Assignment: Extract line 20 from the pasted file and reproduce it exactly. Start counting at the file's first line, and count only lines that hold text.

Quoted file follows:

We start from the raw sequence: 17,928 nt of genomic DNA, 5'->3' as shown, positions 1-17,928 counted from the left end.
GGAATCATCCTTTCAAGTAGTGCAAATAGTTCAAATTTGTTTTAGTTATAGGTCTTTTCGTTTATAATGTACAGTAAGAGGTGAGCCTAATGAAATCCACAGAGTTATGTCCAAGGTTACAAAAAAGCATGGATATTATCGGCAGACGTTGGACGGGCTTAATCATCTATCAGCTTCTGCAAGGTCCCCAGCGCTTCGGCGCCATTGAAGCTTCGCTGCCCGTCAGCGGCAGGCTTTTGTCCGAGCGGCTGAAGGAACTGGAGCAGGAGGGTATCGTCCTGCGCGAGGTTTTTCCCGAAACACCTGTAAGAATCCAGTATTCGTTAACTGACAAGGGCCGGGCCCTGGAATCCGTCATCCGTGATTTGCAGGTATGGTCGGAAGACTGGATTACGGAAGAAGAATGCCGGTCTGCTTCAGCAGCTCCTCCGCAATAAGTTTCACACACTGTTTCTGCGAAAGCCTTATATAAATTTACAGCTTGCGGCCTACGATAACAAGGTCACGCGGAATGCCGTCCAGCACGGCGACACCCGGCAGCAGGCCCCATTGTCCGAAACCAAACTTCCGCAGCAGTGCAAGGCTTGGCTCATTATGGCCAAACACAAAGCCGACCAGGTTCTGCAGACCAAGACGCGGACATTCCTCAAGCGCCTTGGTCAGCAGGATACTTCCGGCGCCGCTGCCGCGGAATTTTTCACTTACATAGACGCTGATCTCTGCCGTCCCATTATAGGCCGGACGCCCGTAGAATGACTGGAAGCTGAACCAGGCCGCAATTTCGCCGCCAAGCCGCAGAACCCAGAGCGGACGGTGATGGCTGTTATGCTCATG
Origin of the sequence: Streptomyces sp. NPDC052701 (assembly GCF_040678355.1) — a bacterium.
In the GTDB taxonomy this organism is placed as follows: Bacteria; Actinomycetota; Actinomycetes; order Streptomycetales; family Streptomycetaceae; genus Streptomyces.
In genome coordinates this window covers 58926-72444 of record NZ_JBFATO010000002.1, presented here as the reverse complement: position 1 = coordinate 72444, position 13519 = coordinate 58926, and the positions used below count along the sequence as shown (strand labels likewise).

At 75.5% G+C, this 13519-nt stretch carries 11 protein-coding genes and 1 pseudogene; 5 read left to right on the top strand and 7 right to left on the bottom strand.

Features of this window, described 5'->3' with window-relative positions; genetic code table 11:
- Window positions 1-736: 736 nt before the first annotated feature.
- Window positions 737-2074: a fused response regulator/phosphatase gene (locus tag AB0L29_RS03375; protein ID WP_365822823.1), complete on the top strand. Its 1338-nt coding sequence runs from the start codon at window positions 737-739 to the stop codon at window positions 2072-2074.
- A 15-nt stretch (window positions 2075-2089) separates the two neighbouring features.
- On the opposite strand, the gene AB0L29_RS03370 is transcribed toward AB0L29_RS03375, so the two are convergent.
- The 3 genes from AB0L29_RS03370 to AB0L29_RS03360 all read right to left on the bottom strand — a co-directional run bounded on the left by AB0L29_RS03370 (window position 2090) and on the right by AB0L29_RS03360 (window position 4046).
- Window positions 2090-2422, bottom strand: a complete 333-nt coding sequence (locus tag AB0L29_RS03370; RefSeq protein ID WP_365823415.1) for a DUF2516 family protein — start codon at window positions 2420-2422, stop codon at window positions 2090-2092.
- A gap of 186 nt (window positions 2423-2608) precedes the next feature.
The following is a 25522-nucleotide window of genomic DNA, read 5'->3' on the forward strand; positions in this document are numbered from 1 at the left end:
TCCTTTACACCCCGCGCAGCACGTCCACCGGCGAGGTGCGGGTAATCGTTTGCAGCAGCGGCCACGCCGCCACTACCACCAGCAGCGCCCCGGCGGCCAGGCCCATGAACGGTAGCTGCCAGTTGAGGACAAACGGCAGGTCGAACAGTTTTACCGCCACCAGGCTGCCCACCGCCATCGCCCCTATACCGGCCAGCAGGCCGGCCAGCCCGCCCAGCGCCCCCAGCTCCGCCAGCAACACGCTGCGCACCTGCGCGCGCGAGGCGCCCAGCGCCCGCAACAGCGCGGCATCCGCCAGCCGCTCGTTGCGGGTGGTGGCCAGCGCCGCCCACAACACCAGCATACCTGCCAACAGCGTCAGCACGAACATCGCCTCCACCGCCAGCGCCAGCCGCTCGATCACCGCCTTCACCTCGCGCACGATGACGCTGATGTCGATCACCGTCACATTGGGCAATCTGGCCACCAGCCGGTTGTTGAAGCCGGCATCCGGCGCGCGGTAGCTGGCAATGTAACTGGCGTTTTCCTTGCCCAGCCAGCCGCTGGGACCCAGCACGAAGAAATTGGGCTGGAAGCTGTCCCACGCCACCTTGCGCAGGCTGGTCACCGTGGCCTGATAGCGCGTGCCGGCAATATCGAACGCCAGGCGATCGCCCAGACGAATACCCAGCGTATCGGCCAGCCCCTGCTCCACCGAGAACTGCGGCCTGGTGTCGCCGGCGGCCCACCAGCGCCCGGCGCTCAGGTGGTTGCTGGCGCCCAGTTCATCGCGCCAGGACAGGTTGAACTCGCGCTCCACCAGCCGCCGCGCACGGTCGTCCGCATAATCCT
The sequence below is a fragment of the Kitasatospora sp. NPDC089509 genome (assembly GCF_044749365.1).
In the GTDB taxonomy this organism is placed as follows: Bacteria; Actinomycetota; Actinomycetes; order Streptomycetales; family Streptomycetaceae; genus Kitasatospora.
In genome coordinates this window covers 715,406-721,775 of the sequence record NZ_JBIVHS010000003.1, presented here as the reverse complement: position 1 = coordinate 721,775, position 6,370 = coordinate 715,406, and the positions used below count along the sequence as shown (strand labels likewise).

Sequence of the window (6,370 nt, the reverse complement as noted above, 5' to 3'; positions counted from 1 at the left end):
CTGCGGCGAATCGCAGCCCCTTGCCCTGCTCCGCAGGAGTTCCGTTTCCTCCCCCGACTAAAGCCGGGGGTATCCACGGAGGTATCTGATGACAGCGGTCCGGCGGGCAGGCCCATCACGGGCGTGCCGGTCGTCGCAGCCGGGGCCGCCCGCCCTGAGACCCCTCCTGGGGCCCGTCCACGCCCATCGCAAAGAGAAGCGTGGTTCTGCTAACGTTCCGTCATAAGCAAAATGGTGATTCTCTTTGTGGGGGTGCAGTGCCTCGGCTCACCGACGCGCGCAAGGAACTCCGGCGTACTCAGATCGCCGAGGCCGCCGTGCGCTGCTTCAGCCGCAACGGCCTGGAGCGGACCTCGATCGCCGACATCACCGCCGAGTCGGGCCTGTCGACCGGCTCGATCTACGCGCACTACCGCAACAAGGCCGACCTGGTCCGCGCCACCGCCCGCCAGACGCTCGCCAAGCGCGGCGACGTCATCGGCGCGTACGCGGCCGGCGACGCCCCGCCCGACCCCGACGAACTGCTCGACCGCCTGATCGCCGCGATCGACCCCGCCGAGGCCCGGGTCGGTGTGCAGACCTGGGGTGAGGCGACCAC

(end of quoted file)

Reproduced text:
Sequence of the window (6,370 nt, the reverse complement as noted above, 5' to 3'; positions counted from 1 at the left end):